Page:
Politics Abroad: Cata-what?

Izzie Bautista
October 22, 2017

Wait what’s Catalonia?

I stared at my friend’s text in disbelief. What does she mean what is Catalonia? I had just proposed plans for traveling to Barcelona the weekend before Halloween and told her we should wait to finalize them until we had more news about the referendum in Catalonia. For those of you reading this and are just as lost as my friend was, let me provide some background information:

Okay so here’s the quick and dirty. Once upon a time the Iberian Peninsula was controlled by the Roman Empire. The Romans brought with them vulgar Latin, which evolved into various regional languages, one of which was Catalan. During the Middle Ages, Spain was divided into several kingdoms. Fast forward to early 18th century and now the country is trying to deal with the death of their heirless king. You may be wondering, who’s going to rule Spain now? Well a bunch of European countries thought the same thing and thus, The War of Spanish Succession commenced. Basically, just know that Catalonia was on the losing team. After the fall of Barcelona, they underwent a period of time in which Catalan was banned from official documentation. Their loss of certain rights and privileges heightened their sense of oppression. During the Spanish Second Republic, Catalonia became an autonomous region of Spain. They were kind of like Spain’s step child. Catalonia was still considered a part of the Spanish family, however it had more freedom since it wasn’t under direct supervision by the mother country. Now during the Spanish Civil War, I bet you can guess which side Catalonia was on. If you said the losing team ding-ding-ding you are correct! The nationalist forces eventually took down the republican power in Catalonia and once again during Franco’s dictatorship, they were oppressed. Following the death of Franco in 1975 and Spain’s return to democracy, Catalonia was once again granted the status of an autonomous region.

So what could possibly be the problem now? From what I have gathered from watching the news every meal with my host mom, the current referendum revolves around money. Of course, there are other factors fueling the pro-independence movement but the economic issues seem to be at the forefront of current discussions. Feelings of independence have been slowly boiling over the years however, Spain’s recent economic crisis served as the additional heat to a now overflowing pot of water. Catalonia has the upper hand when it comes to wealth, constituting almost one-fifth of the country’s economic output. It is currently paying a disproportionately high amount of taxes for what is being received back in services. They believe that they would be better off separated from the country since they would no longer have to support the poorer regions.

The Catalan government declared that on October 1st they would hold an independence referendum. According to President Puigdemont and the Catalan Parliament, if the majority votes yes then the country will proceed and declare independence. However according to the Spanish Constitution, the vote in itself is illegal. Despite the (violent) attempts of the Spanish police to prevent people from participating, they voted anyways (and some people more than once).

I’ll save the suspense and tell you that the yes vote won the majority. Now Catalonia is faced with the issue that hundreds of businesses want to say ¡Adéu!, fearing the instability and uncertainty of the political situation. Regarding independence, President Puigdemont basically declared yes but no, disappointing those in support of the referendum. As of now it is one big waiting game as to what will happen next…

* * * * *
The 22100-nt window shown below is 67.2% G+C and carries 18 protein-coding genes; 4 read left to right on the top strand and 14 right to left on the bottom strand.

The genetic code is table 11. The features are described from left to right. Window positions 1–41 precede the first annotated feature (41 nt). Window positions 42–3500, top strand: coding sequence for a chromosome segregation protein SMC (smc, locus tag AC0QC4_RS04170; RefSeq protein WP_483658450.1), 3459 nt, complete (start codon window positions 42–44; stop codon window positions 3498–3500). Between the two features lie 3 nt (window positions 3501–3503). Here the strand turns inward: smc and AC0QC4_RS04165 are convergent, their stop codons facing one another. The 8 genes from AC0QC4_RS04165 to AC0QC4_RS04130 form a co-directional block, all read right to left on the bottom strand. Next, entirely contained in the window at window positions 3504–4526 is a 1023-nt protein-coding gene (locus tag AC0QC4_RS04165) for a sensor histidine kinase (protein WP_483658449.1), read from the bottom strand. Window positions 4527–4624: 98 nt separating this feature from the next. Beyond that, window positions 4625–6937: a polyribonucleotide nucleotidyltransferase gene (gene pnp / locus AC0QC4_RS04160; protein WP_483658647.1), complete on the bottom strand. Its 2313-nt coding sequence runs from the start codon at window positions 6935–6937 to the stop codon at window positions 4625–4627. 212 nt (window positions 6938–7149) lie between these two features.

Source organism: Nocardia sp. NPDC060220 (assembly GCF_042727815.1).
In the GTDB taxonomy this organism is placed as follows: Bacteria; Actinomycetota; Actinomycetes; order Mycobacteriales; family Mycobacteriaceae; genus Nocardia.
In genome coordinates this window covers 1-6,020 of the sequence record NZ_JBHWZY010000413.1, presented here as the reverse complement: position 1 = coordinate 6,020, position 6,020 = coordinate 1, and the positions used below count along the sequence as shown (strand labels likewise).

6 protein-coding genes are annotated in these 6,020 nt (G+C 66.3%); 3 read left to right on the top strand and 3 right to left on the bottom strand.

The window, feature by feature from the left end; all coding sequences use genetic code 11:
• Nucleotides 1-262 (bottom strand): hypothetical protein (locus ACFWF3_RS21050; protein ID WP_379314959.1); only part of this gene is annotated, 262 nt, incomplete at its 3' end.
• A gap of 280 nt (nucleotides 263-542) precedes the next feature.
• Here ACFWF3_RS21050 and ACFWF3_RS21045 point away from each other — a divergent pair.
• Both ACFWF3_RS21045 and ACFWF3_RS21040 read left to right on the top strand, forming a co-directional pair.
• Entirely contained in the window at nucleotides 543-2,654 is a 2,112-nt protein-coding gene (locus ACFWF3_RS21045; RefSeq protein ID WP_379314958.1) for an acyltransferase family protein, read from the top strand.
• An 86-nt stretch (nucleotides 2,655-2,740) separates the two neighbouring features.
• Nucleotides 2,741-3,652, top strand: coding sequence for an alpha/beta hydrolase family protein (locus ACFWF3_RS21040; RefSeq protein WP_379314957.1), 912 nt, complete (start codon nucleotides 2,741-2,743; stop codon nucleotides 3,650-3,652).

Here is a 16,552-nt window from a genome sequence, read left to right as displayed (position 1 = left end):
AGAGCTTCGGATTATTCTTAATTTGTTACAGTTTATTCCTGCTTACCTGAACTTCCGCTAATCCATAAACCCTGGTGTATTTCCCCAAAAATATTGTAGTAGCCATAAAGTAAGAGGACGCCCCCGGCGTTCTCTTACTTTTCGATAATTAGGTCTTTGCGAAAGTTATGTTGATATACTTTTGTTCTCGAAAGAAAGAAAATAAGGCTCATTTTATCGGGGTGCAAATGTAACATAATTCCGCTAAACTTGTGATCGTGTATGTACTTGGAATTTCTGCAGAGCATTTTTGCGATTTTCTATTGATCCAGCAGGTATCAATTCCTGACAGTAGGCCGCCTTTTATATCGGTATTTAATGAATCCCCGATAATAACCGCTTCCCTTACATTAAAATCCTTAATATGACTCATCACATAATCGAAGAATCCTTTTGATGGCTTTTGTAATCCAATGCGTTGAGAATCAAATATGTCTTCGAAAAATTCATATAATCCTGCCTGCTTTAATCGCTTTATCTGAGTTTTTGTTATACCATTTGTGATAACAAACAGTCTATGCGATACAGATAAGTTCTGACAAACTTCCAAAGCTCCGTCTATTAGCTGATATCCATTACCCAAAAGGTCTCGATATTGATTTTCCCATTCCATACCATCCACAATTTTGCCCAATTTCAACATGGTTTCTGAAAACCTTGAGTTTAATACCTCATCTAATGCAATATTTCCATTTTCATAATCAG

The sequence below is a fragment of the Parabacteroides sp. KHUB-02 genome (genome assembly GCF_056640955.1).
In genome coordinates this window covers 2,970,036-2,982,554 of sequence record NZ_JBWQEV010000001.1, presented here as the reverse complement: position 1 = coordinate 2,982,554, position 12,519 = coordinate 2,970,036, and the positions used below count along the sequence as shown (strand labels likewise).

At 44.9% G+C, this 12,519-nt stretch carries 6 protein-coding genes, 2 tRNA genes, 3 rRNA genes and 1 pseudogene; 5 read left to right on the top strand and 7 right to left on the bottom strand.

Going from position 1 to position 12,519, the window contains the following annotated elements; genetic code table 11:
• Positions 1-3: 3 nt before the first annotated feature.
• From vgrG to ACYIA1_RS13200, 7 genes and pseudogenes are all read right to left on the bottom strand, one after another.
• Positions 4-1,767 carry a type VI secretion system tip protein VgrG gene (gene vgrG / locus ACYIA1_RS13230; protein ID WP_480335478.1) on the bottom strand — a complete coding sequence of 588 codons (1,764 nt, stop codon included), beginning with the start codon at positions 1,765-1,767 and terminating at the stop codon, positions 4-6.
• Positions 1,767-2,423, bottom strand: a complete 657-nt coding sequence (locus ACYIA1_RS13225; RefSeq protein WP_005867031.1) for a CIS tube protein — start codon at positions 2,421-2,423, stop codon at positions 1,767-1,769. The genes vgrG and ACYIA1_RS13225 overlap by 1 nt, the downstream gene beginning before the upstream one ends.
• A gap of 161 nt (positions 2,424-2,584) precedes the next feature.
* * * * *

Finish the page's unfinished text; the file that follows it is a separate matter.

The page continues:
It has been a really interesting experience being in Spain during this time. To be honest I am paying more attention to the current events here that I ever have back home. At first, I would just listen to the news in order to pick up on a few key facts which I could bring up during a lull in conversation with my host mom. However now, I am actively following the events. It is so eye opening to realize that this HUGE ordeal that is happening in Spain right now is going completely undetected by a lot of people back home. I am not trying to criticize them since I would have definitely been a part of that group. It just amazes me how much the people I have encountered here know about what is going on in the States while our level of global awareness (at least from my personal experiences at school) is nearly nowhere as advanced.

Well there you have it. I never thought I would voluntarily crank out about 800 words about politics yet here I am. Two months in and Spain continues to surprise me.

Cariñosos saludos,


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Izzie Bautista

<p style="margin-bottom:12.0pt"><span style="color:#404040">My name is Isabel but unless you’re either my mom, dad or nurse calling me in from the waiting room, I go by Izzie. I am a rising junior at Gettysburg College pursuing a major in the Health Sciences with a minor in Spanish. I have traveled outside of the US before (namely the Philippines where a lot of extended family reside) however, visiting a country for vacation and being totally immersed in it are two completely different experiences and I can’t wait for this new adventure in Spain.</span><span style="text-autospace:none"><span style="font-size:16.0pt"><span style="font-family:&quot;Times&quot;,serif"> </span></span></span></p>

2017 Fall
Home University:
Gettysburg College
Natick, MA
Health Studies
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